FIG. 3 shows the circuit diagram of the switching controller 51 according to the present invention. The switching controller 51 includes an oscillator (OSC) 511, an inverter 512, a flip-flop 513, an AND gate 514, a comparator 519, a pull high resistor 515, a level-shift transistor 516 and two resistor 517, 518. An oscillator (OSC) 511 generates a pulse signal PLS coupled to the flip-flop 513 via the inverter 512 and enables the flip-flop 513. The output Q of the flip-flop 513 and the output of the inverter 512 are connected to the AND gate 514 to enable the switching signal VPWM. The feedback voltage VFB is transmitted to the level-shift transistor 516. The pull high resistor 515 is connected to the level-shift transistor 516 for the bias. The resistor 517 and 518 form a voltage divider and is connected to the level-shift transistor 516 for generating an attenuation signal. The attenuation signal is transmitted to an input of the comparator 519. Another input of the comparator 519 receives the switching current signal VC. The comparator 519 compares the attenuation signal with the switching current signal VC and generates a reset signal RST to disable the switching signal VPWM through the flip-flop 513.

FIG. 4 shows a circuit diagram of the feedback circuit 100 of the offline control circuit in accordance with present invention. A voltage-feedback circuit 101 includes an operational amplifier 110, a current source 130 and a first capacitor 91. The operational amplifier 110 has a reference voltage VR1 comparing with the voltage-feedback signal SV to generate a voltage loop signal COMV. The first capacitor 91 is coupled from the output of the operational amplifier 110 to the ground for frequency compensation. The operational amplifier 110 is a trans-conductance operational amplifier.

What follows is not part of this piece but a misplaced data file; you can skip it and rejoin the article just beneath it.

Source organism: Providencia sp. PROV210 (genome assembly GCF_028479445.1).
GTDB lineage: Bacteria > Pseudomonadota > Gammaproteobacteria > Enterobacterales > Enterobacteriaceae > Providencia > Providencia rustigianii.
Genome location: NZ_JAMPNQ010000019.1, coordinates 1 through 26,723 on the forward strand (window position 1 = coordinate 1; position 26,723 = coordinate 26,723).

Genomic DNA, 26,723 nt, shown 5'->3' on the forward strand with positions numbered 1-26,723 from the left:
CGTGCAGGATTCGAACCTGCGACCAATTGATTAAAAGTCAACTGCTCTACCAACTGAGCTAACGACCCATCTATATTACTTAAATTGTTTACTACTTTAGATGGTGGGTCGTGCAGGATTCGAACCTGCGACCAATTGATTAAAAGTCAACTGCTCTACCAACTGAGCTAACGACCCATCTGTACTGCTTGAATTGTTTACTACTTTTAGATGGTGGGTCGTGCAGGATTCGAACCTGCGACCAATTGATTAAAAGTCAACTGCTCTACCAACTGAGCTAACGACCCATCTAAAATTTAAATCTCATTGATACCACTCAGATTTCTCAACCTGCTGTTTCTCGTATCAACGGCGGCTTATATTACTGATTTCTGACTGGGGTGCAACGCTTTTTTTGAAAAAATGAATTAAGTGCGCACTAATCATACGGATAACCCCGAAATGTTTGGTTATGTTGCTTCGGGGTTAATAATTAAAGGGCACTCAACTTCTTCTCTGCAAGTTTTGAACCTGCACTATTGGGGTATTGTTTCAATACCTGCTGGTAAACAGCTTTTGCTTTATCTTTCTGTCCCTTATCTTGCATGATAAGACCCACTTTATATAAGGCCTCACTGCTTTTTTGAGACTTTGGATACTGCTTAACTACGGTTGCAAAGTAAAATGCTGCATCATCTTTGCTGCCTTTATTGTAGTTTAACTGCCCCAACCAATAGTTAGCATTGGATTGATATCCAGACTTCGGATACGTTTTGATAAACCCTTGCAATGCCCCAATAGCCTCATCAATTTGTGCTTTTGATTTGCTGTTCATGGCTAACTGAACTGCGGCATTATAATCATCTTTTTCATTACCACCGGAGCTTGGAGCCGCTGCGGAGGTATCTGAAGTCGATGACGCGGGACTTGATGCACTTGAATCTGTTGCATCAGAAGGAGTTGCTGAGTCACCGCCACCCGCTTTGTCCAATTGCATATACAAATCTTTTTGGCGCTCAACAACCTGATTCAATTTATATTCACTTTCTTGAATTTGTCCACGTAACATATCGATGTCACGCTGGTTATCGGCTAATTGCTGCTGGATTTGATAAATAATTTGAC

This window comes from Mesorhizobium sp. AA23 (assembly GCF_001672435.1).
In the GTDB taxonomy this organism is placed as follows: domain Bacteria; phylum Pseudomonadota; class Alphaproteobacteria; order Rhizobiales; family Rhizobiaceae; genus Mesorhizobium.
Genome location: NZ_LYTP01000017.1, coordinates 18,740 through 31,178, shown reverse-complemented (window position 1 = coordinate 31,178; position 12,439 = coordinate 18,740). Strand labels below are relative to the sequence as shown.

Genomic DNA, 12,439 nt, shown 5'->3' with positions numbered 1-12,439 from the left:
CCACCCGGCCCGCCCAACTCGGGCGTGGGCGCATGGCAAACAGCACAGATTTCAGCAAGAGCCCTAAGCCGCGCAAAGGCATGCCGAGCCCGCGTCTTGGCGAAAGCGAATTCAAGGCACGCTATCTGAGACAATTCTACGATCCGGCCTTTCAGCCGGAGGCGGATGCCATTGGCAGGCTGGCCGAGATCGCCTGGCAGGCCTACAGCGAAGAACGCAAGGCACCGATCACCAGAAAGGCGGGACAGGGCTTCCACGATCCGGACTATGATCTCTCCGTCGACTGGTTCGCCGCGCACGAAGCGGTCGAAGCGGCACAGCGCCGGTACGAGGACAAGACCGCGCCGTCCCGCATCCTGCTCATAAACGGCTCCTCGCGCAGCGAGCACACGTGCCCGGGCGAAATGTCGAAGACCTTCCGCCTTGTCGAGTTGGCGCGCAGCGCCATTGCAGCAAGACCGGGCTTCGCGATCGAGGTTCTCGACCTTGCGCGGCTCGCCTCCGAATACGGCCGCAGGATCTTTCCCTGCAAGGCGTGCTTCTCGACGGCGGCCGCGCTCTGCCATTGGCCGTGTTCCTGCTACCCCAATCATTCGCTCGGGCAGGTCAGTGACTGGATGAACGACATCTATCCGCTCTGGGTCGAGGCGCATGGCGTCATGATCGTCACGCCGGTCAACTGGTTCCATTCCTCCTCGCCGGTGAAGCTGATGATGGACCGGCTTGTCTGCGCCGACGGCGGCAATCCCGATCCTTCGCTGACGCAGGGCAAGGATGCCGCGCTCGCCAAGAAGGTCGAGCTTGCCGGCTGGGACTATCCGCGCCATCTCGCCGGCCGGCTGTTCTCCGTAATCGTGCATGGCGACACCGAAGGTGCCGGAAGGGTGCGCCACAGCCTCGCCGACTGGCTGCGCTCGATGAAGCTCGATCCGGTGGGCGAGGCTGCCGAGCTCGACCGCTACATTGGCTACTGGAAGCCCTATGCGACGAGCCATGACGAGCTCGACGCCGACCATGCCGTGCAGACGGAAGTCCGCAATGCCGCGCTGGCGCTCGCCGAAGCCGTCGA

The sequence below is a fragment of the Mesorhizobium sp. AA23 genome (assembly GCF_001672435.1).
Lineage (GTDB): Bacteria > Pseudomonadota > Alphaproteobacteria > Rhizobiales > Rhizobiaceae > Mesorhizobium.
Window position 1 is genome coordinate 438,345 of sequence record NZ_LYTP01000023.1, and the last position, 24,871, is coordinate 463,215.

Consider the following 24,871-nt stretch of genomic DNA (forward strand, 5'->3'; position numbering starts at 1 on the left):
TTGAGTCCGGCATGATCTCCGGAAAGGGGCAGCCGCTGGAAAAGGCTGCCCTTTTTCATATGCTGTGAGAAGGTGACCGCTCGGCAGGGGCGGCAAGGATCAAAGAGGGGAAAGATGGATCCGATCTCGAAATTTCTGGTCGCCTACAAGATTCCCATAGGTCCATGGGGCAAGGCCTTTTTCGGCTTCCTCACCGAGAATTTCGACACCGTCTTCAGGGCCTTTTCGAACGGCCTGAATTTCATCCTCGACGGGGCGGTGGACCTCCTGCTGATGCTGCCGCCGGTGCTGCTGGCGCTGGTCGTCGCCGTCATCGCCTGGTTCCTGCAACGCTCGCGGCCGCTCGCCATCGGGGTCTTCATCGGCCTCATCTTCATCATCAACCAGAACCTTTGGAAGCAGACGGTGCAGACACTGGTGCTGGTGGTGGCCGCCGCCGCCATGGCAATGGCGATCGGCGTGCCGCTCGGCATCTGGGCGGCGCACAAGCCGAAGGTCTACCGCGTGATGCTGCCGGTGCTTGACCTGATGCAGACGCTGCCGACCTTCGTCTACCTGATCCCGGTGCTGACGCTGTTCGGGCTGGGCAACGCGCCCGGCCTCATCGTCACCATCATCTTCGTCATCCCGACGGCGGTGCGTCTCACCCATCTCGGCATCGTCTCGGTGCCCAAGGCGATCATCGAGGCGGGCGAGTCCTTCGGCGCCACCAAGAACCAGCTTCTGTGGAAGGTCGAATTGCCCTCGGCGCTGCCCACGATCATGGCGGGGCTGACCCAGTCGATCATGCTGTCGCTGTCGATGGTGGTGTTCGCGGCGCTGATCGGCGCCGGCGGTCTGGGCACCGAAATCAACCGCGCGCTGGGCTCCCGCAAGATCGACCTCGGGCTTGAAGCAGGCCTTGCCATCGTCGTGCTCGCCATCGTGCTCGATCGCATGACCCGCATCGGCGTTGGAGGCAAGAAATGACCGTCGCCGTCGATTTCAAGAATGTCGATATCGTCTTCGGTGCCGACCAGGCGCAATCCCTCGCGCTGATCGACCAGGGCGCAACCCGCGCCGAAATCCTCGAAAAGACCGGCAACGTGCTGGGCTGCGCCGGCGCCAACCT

A current-feedback circuit 102 has operational amplifiers 120 to 129, a current source 140 and a second capacitor 92. The positive input of operational amplifiers 120 to 129 has a current threshold VT1. The negative input of operational amplifiers 120 to 129 sense the current-feedback signals S1h SN respectively. The operational amplifiers 120 to 129 generate a current loop signal COMI in response the maximum current of LEDs. The second capacitor 92 is coupled from outputs of the operational amplifiers 120 to 129 to the ground for the frequency compensation. The operational amplifiers 120 to 129 are trans-conductance operational amplifier and parallel connected.

A buffer circuit 103 includes two buffer amplifiers 150, 160 and a current source 180. The buffer amplifier 150 and the buffer amplifier 160 are connected in parallel for generating the feedback signal SD in accordance with the voltage loop signal COMV and the current loop signal COMI. The feedback signal SD is coupled to the switching circuit 50 through the optical-coupler 35 for controlling the maximum voltage and the maximum current of the LEDs.

A current source 135 is coupled to the voltage divider 60 through a switch 137 and receives the voltage-feedback signal SV. The control signal SCNT controls the switch 137. Therefore, a control current is generated in response to the control signal SCNT. The current of the control current is determined by the current source 135. The control current is coupled to the voltage divider 60 to control the voltage across LEDs.

V O = R 61 + R 62 R 62 × V R 1 ( 1 ) V O = R 61 + R 62 R 62 × ( V R 1 - I 135 × R 61 × R 62 R 61 + R 62 ) ( 2 )
Where R61 and R62 are the resistance of the resistors 61 and 62 respectively; and

I135 is the current of the current source 135.